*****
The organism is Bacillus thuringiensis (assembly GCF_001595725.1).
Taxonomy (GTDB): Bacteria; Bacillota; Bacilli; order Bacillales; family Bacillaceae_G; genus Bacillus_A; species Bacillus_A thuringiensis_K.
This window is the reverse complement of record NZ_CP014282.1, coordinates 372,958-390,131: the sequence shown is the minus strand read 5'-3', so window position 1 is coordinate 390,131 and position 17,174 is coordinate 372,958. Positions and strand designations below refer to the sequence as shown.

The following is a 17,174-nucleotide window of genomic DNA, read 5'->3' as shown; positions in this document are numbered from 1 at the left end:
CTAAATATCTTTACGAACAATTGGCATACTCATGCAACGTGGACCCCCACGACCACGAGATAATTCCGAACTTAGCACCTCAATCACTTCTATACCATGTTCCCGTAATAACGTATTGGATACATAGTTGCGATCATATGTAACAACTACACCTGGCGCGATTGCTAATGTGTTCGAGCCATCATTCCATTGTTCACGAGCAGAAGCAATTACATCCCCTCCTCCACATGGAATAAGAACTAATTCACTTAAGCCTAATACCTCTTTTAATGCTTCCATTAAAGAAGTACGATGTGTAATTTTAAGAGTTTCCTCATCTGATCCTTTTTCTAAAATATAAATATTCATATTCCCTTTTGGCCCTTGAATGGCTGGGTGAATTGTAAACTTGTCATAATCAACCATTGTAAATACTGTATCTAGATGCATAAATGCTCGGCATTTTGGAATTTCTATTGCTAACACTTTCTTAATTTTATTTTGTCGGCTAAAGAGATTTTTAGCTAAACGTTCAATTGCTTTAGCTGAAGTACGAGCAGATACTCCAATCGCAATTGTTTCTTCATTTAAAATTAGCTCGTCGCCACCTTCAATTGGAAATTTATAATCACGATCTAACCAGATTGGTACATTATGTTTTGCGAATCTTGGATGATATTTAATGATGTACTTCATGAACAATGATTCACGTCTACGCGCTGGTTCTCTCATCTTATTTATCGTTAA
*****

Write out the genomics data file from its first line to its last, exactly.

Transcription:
The organism is Bacillus thuringiensis (assembly GCF_001595725.1).
Taxonomy (GTDB): Bacteria; Bacillota; Bacilli; order Bacillales; family Bacillaceae_G; genus Bacillus_A; species Bacillus_A thuringiensis_K.
This window is the reverse complement of record NZ_CP014282.1, coordinates 372,958-390,131: the sequence shown is the minus strand read 5'-3', so window position 1 is coordinate 390,131 and position 17,174 is coordinate 372,958. Positions and strand designations below refer to the sequence as shown.

The following is a 17,174-nucleotide window of genomic DNA, read 5'->3' as shown; positions in this document are numbered from 1 at the left end:
CTAAATATCTTTACGAACAATTGGCATACTCATGCAACGTGGACCCCCACGACCACGAGATAATTCCGAACTTAGCACCTCAATCACTTCTATACCATGTTCCCGTAATAACGTATTGGATACATAGTTGCGATCATATGTAACAACTACACCTGGCGCGATTGCTAATGTGTTCGAGCCATCATTCCATTGTTCACGAGCAGAAGCAATTACATCCCCTCCTCCACATGGAATAAGAACTAATTCACTTAAGCCTAATACCTCTTTTAATGCTTCCATTAAAGAAGTACGATGTGTAATTTTAAGAGTTTCCTCATCTGATCCTTTTTCTAAAATATAAATATTCATATTCCCTTTTGGCCCTTGAATGGCTGGGTGAATTGTAAACTTGTCATAATCAACCATTGTAAATACTGTATCTAGATGCATAAATGCTCGGCATTTTGGAATTTCTATTGCTAACACTTTCTTAATTTTATTTTGTCGGCTAAAGAGATTTTTAGCTAAACGTTCAATTGCTTTAGCTGAAGTACGAGCAGATACTCCAATCGCAATTGTTTCTTCATTTAAAATTAGCTCGTCGCCACCTTCAATTGGAAATTTATAATCACGATCTAACCAGATTGGTACATTATGTTTTGCGAATCTTGGATGATATTTAATGATGTACTTCATGAACAATGATTCACGTCTACGCGCTGGTTCTCTCATCTTATTTATCGTTAA